Webb: I recognize, particularly in long poems I've written, that I tend to think in terms of a mosaic where I'm gathering different elements around a central theme. I have one very long poem, about 26 sections, and the central aspect (or character rather) of the poem is an ethereal, myopic wanderer (in retrospect, I think it was representative of my troubles at the time) wending his way through much of the American west, and it goes off on tangents (forays into Vegas, speculation on naked molerats in San Diego, fossil fields in Iowa, bikers partying in Nebraska . . . ) until the narrator finds an otherworldy peace. I have a tendency to do that. I suppose part of the challenge is finding a unifying theme that tames and in due course centralizes the poem while letting it make wonderful discoveries in its wandering. It's very much a walking discovery. I think very short poems work in the same way though on a much smaller scale—paying greater attention to allusion and mystery and archetypes in the larger sense but the sonic inter-relatedness of the component words in the smaller scale. I recently wrote a short poem about earthstar puffball mushrooms, in which each word is selected and arranged quite deliberately to raise all these effects. Someone might ask what earthstar puffball mushrooms have to do with anything, but in that poem I would argue, in a very cosmic way, they have a little to do with everything. Ultimately I think what it's all grounded in is fascination with sound and inter-relatedness of words—rhythm, nuance, connotation—on and on. I think since I've been a kid I've had a habit of transposing letters in words ("College of Nursing" becomes "knowledge of cursing"!) and repeating phrases in my head—savoring lush lines that might come from anywhere, and a lot of this really lends itself to the attraction and the eventual and ongoing development of tools of poetry that you amass over years of practice, which then just sit behind you while you write, waiting to be called into service.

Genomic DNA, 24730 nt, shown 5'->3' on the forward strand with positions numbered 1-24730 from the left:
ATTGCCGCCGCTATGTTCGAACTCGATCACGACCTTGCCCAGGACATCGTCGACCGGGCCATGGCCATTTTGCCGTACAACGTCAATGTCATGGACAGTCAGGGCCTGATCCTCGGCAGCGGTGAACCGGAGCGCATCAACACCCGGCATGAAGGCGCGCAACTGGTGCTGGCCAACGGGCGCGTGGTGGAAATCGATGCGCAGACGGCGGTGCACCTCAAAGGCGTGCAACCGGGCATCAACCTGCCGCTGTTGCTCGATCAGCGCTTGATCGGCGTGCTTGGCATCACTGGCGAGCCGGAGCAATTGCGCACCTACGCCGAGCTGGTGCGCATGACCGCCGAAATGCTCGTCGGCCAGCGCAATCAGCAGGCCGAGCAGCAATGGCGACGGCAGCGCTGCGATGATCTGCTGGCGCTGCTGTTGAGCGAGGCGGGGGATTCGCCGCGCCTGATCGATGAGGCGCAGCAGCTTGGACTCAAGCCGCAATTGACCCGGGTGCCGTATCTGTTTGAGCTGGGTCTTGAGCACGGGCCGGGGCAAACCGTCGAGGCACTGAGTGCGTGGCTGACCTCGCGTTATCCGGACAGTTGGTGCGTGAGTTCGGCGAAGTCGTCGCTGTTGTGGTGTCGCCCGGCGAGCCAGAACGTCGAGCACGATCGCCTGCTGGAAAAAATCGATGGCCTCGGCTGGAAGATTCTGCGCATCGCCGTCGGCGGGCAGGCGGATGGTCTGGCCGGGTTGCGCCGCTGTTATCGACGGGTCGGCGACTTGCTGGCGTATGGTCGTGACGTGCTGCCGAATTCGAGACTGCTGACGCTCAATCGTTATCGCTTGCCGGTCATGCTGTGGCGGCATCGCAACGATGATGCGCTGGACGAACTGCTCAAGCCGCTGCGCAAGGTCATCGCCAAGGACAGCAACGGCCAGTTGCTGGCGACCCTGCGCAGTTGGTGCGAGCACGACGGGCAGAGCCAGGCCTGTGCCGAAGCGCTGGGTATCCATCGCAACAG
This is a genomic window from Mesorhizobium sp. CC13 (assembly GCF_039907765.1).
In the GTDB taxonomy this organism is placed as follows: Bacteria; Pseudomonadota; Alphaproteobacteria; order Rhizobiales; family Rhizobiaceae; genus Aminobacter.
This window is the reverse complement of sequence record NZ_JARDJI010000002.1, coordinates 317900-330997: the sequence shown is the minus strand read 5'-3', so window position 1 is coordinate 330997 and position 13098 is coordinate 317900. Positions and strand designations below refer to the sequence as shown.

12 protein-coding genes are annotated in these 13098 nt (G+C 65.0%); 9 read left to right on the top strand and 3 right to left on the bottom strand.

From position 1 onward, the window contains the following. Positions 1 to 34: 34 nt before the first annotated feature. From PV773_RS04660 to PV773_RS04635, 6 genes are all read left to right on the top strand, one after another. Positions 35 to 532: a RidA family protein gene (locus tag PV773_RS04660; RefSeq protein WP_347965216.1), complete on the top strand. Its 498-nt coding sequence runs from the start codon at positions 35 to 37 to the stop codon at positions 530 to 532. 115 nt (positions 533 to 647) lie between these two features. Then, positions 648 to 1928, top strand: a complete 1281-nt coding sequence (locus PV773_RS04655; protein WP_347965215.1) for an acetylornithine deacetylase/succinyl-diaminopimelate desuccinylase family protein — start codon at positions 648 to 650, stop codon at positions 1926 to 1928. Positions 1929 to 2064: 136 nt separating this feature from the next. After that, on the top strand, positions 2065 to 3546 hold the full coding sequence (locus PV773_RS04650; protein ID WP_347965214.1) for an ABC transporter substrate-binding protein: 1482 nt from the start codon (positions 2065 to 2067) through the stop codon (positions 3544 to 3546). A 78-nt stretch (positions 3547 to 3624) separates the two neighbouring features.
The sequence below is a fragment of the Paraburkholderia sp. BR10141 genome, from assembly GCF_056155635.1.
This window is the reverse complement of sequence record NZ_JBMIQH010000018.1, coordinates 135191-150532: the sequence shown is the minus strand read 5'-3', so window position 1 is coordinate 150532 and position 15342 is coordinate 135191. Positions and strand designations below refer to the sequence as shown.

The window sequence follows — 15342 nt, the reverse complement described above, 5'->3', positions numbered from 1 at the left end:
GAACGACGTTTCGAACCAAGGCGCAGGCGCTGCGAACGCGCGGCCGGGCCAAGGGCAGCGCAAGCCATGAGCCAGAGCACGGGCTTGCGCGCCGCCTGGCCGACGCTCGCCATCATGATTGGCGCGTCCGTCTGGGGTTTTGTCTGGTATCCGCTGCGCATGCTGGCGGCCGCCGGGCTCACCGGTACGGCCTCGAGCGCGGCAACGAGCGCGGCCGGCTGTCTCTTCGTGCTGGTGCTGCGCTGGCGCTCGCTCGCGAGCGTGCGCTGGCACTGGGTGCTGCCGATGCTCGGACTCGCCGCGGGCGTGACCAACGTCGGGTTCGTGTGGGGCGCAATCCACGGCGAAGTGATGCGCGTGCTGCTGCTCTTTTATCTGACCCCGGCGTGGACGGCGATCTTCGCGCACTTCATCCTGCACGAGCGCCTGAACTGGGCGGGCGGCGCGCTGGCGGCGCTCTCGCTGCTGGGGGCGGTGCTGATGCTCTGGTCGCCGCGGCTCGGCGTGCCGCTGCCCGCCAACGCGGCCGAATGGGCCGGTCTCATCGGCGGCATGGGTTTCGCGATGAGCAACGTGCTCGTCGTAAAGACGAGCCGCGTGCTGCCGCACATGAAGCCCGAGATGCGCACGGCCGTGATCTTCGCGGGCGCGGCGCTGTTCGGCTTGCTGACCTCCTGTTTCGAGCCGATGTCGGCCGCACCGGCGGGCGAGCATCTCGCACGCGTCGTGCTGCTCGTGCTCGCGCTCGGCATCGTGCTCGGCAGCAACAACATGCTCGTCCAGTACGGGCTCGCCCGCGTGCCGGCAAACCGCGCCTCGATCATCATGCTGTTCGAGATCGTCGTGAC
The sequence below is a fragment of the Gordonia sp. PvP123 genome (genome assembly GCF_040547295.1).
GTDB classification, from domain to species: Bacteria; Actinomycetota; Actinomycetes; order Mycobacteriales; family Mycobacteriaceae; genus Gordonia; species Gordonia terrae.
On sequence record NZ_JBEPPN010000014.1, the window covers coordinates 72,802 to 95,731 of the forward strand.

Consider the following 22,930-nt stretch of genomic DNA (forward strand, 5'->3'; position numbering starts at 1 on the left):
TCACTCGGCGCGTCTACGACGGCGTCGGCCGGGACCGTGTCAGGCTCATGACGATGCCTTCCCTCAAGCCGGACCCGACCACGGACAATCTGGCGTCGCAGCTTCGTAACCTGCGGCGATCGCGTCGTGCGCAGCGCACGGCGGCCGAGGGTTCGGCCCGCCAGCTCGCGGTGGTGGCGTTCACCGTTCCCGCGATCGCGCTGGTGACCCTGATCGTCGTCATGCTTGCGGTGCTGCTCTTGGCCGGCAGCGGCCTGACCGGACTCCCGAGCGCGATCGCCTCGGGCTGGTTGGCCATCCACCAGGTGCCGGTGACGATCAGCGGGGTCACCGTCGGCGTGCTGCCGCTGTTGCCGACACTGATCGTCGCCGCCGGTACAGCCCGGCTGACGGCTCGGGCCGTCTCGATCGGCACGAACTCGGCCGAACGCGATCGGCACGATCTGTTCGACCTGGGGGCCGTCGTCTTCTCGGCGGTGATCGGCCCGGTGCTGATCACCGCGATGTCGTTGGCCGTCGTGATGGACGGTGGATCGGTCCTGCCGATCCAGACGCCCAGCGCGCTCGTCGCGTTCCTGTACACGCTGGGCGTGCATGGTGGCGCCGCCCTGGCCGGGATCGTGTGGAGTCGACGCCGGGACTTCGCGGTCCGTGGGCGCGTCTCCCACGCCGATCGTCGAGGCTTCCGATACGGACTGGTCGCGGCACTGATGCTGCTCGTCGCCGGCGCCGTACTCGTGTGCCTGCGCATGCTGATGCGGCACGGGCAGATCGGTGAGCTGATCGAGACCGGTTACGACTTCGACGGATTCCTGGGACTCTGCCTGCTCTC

Fairly early on I discovered that poetry was the best vehicle that suited what I did. When I attempted to write prose I was not very good at it at back then mainly because I would pour over each sentence and word and lose the momentum of the story—I'd be a page in and I don't care about telling a story any more. Then I took my first poetry class at Arizona State and had the good fortune to study with Rita Dove, the year that she won the Pulitzer Prize. I started writing these poems that I could spend 40 hours on, compacting and working around images, and it made sense. I found out it was what I wanted to do, or really rather was meant to do. My mom tells me that I told her when I was six I wanted to be writer. It wasn't until I was about 26 though before I found out what that meant for me. None of it felt right before that. I eventually concluded—after finding out what my writing was to be—that poetry, for me at least, is more akin to sculpture than writing; and that's probably also a big part of why I tend not to write long plot-driven stories.